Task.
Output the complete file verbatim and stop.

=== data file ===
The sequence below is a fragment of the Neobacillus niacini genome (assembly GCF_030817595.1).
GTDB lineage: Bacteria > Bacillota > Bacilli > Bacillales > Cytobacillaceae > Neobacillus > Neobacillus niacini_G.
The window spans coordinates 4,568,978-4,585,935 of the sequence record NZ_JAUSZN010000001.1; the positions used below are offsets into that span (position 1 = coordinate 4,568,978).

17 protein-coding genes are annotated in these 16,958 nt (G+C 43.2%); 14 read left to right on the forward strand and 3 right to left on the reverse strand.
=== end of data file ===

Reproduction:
The sequence below is a fragment of the Neobacillus niacini genome (assembly GCF_030817595.1).
GTDB lineage: Bacteria > Bacillota > Bacilli > Bacillales > Cytobacillaceae > Neobacillus > Neobacillus niacini_G.
The window spans coordinates 4,568,978-4,585,935 of the sequence record NZ_JAUSZN010000001.1; the positions used below are offsets into that span (position 1 = coordinate 4,568,978).

17 protein-coding genes are annotated in these 16,958 nt (G+C 43.2%); 14 read left to right on the forward strand and 3 right to left on the reverse strand.